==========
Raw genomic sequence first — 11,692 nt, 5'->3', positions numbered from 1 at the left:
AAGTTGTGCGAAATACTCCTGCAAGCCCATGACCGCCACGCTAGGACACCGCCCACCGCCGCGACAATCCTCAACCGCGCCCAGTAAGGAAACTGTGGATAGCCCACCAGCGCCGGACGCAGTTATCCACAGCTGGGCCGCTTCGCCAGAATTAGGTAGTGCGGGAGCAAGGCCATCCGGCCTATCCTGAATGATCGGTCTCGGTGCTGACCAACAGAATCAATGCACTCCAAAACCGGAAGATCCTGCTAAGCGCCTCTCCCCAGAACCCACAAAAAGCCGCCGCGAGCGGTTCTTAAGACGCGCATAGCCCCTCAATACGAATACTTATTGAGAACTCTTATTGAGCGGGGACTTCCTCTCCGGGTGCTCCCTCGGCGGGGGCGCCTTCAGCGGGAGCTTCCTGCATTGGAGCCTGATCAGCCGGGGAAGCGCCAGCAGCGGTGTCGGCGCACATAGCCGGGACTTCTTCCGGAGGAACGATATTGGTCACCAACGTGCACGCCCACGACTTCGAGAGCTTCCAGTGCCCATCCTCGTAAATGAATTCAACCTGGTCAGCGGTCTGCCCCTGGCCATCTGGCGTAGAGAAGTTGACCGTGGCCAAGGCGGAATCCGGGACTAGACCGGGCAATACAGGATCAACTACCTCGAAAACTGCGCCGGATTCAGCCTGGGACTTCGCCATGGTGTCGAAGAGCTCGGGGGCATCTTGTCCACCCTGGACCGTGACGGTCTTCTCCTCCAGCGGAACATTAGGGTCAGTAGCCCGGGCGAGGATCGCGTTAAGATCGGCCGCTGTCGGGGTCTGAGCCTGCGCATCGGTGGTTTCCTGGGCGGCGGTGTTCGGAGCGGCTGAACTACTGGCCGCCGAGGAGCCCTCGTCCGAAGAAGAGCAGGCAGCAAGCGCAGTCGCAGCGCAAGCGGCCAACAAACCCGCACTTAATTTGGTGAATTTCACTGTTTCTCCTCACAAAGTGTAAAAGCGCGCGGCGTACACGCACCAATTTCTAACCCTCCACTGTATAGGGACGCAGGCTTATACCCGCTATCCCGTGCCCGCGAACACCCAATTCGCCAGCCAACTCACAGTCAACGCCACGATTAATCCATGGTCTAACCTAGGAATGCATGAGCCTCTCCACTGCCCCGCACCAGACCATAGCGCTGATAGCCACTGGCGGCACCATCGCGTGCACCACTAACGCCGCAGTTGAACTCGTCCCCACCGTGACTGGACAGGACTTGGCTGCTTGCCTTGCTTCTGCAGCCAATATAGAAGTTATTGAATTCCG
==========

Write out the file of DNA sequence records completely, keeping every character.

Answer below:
Raw genomic sequence first — 11,692 nt, 5'->3', positions numbered from 1 at the left:
AAGTTGTGCGAAATACTCCTGCAAGCCCATGACCGCCACGCTAGGACACCGCCCACCGCCGCGACAATCCTCAACCGCGCCCAGTAAGGAAACTGTGGATAGCCCACCAGCGCCGGACGCAGTTATCCACAGCTGGGCCGCTTCGCCAGAATTAGGTAGTGCGGGAGCAAGGCCATCCGGCCTATCCTGAATGATCGGTCTCGGTGCTGACCAACAGAATCAATGCACTCCAAAACCGGAAGATCCTGCTAAGCGCCTCTCCCCAGAACCCACAAAAAGCCGCCGCGAGCGGTTCTTAAGACGCGCATAGCCCCTCAATACGAATACTTATTGAGAACTCTTATTGAGCGGGGACTTCCTCTCCGGGTGCTCCCTCGGCGGGGGCGCCTTCAGCGGGAGCTTCCTGCATTGGAGCCTGATCAGCCGGGGAAGCGCCAGCAGCGGTGTCGGCGCACATAGCCGGGACTTCTTCCGGAGGAACGATATTGGTCACCAACGTGCACGCCCACGACTTCGAGAGCTTCCAGTGCCCATCCTCGTAAATGAATTCAACCTGGTCAGCGGTCTGCCCCTGGCCATCTGGCGTAGAGAAGTTGACCGTGGCCAAGGCGGAATCCGGGACTAGACCGGGCAATACAGGATCAACTACCTCGAAAACTGCGCCGGATTCAGCCTGGGACTTCGCCATGGTGTCGAAGAGCTCGGGGGCATCTTGTCCACCCTGGACCGTGACGGTCTTCTCCTCCAGCGGAACATTAGGGTCAGTAGCCCGGGCGAGGATCGCGTTAAGATCGGCCGCTGTCGGGGTCTGAGCCTGCGCATCGGTGGTTTCCTGGGCGGCGGTGTTCGGAGCGGCTGAACTACTGGCCGCCGAGGAGCCCTCGTCCGAAGAAGAGCAGGCAGCAAGCGCAGTCGCAGCGCAAGCGGCCAACAAACCCGCACTTAATTTGGTGAATTTCACTGTTTCTCCTCACAAAGTGTAAAAGCGCGCGGCGTACACGCACCAATTTCTAACCCTCCACTGTATAGGGACGCAGGCTTATACCCGCTATCCCGTGCCCGCGAACACCCAATTCGCCAGCCAACTCACAGTCAACGCCACGATTAATCCATGGTCTAACCTAGGAATGCATGAGCCTCTCCACTGCCCCGCACCAGACCATAGCGCTGATAGCCACTGGCGGCACCATCGCGTGCACCACTAACGCCGCAGTTGAACTCGTCCCCACCGTGACTGGACAGGACTTGGCTGCTTGCCTTGCTTCTGCAGCCAATATAGAAGTTATTGAATTCCG